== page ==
A brand is the perception of a promise that lives in the minds of its audiences. The strength of these perceptions is a function of the number of ‘congruent’ clues that coalesce into a promise with clearly defined expectations. One of the most important sources for such clues is any music associated with the brand. The emotional response to such music shapes our perceptions of the brand and, when it is congruent with the brand values, serves to reinforce the brand promise. Over time the brand may even become synonymous with the music—take, for example, the ‘Flower Duet’ (from the opera Lakmé by Delibes) and British Airways, or ‘1,2,3,4’ by Feist which still evokes the launch of the Apple iPod Nano from 2007, while the drum solo from ‘In the Air Tonight’ by Phil Collins is inextricably linked with Cadbury’s chocolate. Those with longer memories may still recall the image of a Peugeot 405 driving through burning cane fields when they hear ‘Take My Breath Away’ by Berlin, or the line “Happiness is a cigar called Hamlet” when they hear Bach’s ‘Air on a G String’ even though neither has been seen on TV or cinema screens for over 25—the music for each having been remembered for considerably longer than any other aspect of either brand.
How the right music can help build your brand
As we have seen, the right music can be used to provide additional clues about a brand, giving it a stronger and more enduring appeal without audiences even consciously realising. It deepens emotional connections and underpins core values by reinforcing the brand experience customers have instinctively come to know and trust.
If, however, we contradict or rupture what is currently assembled in their mind they may consciously reconsider their understanding of the brand and maybe even reject it.
Brands are like people…
Imagine, if you will, that your rather conservative grandmother hated jazz music. She had never seen the point of it and frankly could not understand anyone who did. For as long as you can remember, she had always hated jazz music.
Then one day you find her listening to Jazz, nodding her head in pleasure and tapping her foot in rhythm… you ask her what she is doing and she looks up and replies:
“Hey, I’m just getting into the groove with my favourite music. You have to hear this trumpet solo, I’ve always loved this number…”
You would have every right to feel confused. Perhaps a little annoyed—even cheated. The person who you thought you knew so well is behaving in a manner that defies your understanding, because it is incongruent with your expectations. Now substitute the figure of your mother with a brand with which you feel a particular empathy and with whose values particularly resonate with your own.
That is how it feels when a known and familiar brand behaves out of character, for example by being identified with the ‘wrong’ music!
Incongruity damages trust in brands, just as it does with people.
They capture your audience’s emotions
Neurologist, Donald Calne has observed that:
“The essential difference between reason and emotion is that
reason leads to conclusions, but emotion leads to actions”
Rational arguments, therefore, may be a vital component in convincing your audience to make the right decision, but emotional responses are the essential component that enable them to believe that they have made the right decision. Music can play a vital role in generating the emotional appeal your brand needs by reinforcing its distinctiveness, creating empathy with its target audience and maintaining a consistent and familiar experience.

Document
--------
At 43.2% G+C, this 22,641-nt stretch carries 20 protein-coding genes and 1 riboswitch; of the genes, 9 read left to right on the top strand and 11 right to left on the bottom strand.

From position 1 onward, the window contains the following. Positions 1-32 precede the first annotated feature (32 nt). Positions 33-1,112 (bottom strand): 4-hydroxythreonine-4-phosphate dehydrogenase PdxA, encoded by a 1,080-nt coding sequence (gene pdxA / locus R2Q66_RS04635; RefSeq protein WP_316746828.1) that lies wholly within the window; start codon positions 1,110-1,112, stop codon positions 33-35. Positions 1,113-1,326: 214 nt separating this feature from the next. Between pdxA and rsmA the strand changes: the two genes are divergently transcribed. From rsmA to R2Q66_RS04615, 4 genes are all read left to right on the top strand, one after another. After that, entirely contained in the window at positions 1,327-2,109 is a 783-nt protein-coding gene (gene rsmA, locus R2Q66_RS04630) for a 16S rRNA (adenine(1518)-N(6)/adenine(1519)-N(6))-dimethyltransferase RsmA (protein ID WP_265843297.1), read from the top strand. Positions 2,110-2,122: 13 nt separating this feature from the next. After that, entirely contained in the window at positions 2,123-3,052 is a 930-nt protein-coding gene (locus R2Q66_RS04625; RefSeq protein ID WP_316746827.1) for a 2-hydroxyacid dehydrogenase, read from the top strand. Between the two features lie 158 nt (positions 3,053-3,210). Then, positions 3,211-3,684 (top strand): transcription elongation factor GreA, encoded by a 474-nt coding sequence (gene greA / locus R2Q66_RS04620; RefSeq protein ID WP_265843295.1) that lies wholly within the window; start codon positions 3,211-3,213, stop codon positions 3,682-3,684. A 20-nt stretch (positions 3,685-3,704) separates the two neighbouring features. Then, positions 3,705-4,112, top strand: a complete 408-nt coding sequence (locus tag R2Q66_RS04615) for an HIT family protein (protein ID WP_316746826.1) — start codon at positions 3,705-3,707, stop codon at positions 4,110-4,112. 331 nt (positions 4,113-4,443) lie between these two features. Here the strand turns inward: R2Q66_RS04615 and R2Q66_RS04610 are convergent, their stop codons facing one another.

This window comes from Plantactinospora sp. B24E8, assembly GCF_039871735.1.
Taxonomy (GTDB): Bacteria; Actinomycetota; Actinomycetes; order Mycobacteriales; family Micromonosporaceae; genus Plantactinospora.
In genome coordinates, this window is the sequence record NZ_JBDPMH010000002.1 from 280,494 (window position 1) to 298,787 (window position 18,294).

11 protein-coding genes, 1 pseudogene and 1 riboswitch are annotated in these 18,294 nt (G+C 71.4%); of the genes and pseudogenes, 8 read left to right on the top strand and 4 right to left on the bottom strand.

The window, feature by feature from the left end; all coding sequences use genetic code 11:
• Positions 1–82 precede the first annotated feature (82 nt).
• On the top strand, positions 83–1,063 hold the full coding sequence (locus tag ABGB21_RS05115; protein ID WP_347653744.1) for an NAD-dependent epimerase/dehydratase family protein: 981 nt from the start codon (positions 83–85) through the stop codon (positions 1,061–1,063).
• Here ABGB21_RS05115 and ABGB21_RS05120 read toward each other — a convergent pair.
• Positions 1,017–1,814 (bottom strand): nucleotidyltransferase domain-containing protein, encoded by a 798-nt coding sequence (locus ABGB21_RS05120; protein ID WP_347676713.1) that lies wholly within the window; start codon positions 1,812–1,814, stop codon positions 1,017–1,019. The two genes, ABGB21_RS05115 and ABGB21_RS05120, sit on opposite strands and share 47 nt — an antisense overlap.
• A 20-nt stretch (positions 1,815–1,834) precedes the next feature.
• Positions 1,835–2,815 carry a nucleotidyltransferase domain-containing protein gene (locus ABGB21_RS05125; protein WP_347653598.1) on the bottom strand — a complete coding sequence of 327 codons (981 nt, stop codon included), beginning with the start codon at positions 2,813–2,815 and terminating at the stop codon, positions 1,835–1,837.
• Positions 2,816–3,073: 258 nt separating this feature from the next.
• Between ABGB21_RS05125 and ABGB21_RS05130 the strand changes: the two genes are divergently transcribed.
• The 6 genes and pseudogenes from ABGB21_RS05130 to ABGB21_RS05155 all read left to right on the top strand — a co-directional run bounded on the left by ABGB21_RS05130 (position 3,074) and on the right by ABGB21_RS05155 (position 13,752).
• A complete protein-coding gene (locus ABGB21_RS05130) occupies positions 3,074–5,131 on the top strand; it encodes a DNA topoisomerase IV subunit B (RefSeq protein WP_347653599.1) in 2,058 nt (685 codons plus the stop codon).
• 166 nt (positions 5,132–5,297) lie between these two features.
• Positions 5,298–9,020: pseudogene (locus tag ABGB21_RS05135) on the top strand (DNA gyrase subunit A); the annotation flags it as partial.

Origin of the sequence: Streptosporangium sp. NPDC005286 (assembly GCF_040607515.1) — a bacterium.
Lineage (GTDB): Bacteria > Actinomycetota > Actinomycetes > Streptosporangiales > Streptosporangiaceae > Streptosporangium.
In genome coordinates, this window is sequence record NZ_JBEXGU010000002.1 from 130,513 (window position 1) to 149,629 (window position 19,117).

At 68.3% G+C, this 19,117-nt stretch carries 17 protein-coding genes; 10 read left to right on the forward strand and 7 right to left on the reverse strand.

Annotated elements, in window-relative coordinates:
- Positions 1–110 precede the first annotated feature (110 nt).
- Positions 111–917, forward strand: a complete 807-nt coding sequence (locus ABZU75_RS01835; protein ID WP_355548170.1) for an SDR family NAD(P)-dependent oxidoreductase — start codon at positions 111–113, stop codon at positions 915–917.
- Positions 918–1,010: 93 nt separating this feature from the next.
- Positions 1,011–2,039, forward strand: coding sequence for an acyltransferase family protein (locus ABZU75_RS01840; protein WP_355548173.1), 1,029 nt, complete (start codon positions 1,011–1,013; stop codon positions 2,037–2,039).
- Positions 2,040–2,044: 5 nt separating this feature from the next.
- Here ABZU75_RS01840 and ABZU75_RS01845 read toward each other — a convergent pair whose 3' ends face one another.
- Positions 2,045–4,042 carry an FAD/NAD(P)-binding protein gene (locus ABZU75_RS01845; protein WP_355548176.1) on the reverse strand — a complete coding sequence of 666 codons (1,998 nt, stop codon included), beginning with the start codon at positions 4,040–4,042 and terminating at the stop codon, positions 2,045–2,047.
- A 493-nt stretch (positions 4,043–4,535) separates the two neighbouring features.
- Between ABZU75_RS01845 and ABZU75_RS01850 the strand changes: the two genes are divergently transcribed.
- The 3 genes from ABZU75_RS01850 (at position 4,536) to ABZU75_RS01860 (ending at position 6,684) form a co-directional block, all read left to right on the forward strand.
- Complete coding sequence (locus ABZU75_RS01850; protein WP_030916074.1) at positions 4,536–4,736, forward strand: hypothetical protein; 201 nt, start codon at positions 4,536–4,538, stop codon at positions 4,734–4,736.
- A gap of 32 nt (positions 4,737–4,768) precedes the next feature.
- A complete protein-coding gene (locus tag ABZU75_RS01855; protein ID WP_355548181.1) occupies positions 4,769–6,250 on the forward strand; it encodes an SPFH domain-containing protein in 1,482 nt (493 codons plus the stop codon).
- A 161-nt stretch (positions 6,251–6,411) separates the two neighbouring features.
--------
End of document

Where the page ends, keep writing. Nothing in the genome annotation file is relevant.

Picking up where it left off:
How to choose the right music?
There are many models, tools and approaches that we can use to determine the music that best fits the purpose and values of a particular brand. In the light of our recent research in this sector, and for the sake of discussion, we will look at three top-level themes most pertinent to a destination or service brand targeting international business audiences.
We will call these:
- Country music
- Tribal Music
- Mood music
1. Country Music
For some brands ‘country of origin’ is a key component of their distinctive identity (e.g. Harrods, Volvo, Chanel, Fosters, Victorinox, Muji)
Questions to consider:
- How important is the country of origin to the appeal of my brand?
- How can I leverage the appeal of national music to add value to the identity of my brand?
- What kind of national music is relevant? How and where can it be used to reinforce the appeal?
2. Tribal Music
People naturally cluster into like-minded or culturally-aligned ‘tribes’. These may be defined by a shared lifestyle, religion, demographic or perhaps an expressed preference (for a football team… or musical hero or genre)
Music can become the cultural signifier of choice for some devotees of a particular artist, band or genre and it becomes an important part of their own identity (e.g. goths, rappers, etc.) or image (culture vultures, etc.)
This can be polarising, as music that strongly connects with one tribe can seem quite repellant to another…
Questions to consider:
- To what extent do my audiences cluster into distinct music ‘tribes’ or genre types?
- How can I leverage the appeal of particular music to add value to the identity of my brand?
- How can I segment my audiences to provide each group with the music they will best respond to?
3. Mood Music
Music has a powerful ability to set the scene in any situation and the right choice of mood music can be critical to setting the right tone.
The starting point is to define what mood is being sought.
Do we want people to be attentive or put at ease?
Stimulated or relaxed? Should they feel challenged, enthused and expressive or reflective, thoughtful and earnest?
One of the most powerful ways to get the mood right is to start by getting the music right!
Questions to consider:
- How do I want my audience to feel emotionally?
- What do I want audiences to remember about the character and implied ‘mood’ of my brand?
- How can I leverage the different effects that different kinds of music can have on my audiences and use this for different purposes at different moments?
- Music is a widely appreciated and powerful means of communication which can strongly influence choice and preference.
- Choosing music that fits is much more effective than choosing music we like.
- The right music will build distinctiveness, relevance and consistency for our brand as well as reinforcing its instinctive, emotional appeal.
- Music that empathises with national or regional identity can be particularly powerful for some brands. The culture of the audiences should also be carefully taken into account. Finally remember the mood and emotional ambiance that you are seeking to create.
- From today make a point of listening to the music that surrounds you and question how it could be better… after all, music matters.